The mechanical motion of the release from the picosatellite bay also required simulation. Spinning too fast means the solar panels’ maximum power point tracking system can’t keep up and the incoming power won’t be sufficient. The SMOG project participants ran MATLAB scripts to ensure that the launch from the pod would be smooth.
Interoperability with other software supported the project as well. “Temporal functions simulated the satellite’s orbit and rotation, providing the boundary conditions,” Józsa said. “But since there was no fully operational satellite of this size at the time to provide data for validation, we verified our calculations through finite element method analysis in ANSYS Workbench.”
Using MATLAB and Simulink meant the team could perform complex analyses with simple models. “MATLAB has tremendous online materials. It offers the best support of any software out there,” Józsa said, adding that he didn’t need to pose new programming questions because the active community had already posted answers to any problems that came up during the modeling of the communications and spectrum analyzer subsystems.
Model-Based Design tools ended up being incredibly useful for Welsz. “Now I am confident that I can solve nearly any challenge in MATLAB,” she said.
Academic Space Research Takes Off
Twiggs personally congratulated the BME team on their success with SMOG-P. The satellite deorbited at the end of September 2020—an intentionally short trip that was just long enough to monitor radiated radio frequency signals from Earth.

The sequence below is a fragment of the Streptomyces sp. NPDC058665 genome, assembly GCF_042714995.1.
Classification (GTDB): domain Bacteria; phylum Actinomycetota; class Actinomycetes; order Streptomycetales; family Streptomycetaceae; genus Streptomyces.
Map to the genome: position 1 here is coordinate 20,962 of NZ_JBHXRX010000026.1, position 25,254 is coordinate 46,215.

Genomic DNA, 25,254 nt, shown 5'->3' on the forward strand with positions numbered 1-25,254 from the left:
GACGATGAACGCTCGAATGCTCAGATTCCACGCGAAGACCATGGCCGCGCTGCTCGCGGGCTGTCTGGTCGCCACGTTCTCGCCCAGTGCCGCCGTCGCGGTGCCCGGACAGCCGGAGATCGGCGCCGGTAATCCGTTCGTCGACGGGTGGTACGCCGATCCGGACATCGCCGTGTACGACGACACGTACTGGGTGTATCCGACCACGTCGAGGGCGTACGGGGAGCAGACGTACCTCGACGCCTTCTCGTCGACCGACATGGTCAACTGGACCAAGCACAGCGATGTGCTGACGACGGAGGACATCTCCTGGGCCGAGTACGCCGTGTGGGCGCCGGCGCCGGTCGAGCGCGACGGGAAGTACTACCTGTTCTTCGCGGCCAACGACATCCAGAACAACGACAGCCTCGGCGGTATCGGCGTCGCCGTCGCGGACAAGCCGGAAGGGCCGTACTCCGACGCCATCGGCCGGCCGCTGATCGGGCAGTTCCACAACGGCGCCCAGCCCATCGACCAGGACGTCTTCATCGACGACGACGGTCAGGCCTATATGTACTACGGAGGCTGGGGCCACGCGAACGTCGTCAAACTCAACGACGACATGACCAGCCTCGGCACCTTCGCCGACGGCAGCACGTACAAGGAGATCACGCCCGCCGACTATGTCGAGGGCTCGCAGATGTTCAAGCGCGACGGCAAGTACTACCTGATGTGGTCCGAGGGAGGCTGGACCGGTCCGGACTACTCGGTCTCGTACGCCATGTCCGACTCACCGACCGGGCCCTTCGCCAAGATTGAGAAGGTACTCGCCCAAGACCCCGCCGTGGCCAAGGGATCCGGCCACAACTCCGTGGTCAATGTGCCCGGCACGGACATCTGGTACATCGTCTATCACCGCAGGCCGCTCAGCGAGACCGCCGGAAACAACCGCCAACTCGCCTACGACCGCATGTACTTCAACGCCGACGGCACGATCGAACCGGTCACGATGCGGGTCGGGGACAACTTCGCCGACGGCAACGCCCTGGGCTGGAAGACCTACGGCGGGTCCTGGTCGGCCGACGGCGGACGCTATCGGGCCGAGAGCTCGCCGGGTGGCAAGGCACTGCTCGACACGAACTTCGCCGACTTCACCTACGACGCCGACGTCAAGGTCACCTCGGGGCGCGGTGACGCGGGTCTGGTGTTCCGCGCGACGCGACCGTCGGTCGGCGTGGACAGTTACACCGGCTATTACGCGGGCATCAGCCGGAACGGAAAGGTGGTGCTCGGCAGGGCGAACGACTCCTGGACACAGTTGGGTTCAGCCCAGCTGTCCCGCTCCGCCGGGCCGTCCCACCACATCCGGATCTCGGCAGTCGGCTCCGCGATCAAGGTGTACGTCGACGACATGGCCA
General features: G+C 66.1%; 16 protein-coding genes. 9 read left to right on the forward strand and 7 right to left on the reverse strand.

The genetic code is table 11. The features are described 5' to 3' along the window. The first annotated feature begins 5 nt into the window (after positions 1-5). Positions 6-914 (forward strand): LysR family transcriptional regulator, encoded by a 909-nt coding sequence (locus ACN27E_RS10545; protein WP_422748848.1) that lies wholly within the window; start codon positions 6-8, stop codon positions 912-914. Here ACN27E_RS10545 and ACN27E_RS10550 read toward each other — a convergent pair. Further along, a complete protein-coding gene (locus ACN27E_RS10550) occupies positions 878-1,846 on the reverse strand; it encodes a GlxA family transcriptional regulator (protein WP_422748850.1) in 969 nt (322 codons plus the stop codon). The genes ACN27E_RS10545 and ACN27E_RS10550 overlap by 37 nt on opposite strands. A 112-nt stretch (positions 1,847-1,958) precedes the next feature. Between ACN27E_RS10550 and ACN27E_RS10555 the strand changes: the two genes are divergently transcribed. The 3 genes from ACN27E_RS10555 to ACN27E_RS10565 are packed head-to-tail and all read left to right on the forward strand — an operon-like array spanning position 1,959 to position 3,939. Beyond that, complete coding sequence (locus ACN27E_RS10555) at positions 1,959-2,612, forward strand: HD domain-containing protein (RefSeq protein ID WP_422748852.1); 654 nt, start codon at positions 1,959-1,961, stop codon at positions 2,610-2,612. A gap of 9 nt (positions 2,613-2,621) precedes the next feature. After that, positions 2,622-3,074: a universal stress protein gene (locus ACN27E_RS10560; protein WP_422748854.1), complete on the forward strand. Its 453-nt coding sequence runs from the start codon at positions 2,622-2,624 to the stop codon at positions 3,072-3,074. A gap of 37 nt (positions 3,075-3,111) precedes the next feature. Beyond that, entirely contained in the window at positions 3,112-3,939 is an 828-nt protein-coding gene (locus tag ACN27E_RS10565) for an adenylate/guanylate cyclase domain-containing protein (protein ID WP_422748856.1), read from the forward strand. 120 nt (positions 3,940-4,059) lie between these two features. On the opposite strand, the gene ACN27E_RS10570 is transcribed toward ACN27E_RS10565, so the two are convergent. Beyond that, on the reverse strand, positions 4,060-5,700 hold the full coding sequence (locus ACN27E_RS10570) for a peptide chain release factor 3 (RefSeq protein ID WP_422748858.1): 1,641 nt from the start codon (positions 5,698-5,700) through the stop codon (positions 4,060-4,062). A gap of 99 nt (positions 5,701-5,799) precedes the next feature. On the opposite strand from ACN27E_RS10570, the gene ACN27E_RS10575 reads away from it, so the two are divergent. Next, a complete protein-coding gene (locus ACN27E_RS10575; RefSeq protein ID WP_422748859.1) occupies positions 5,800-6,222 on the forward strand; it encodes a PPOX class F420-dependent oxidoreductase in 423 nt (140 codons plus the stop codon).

During its mission, the pocket-sized satellite scanned the entire Earth’s surface twice daily, collecting and transmitting enough spectrum monitor subsystem data for researchers to produce a global electrosmog map within weeks. A minuscule onboard radiation dosimeter measured how much radiation hit the electronics during orbit, allowing the team to check for excess exposure.
The SMOG project subsequently developed a similar PocketQube satellite, SMOG-1, which was launched on March 22, 2021, and the first signals were received on March 24. Its orbit is nearly circular at a 550 km altitude, which is a higher trajectory than SMOG-P. Although this newer satellite could technically remain in orbit for more than 20 years, the solar panels and commercial-grade components degrade much sooner. Lower energy capture over time would end communication with Earth, so the design for SMOG-1 contained soft iron insert prototypes on the sides to accelerate deorbiting and ensure the device wouldn’t turn into circling space junk for an excessively long time.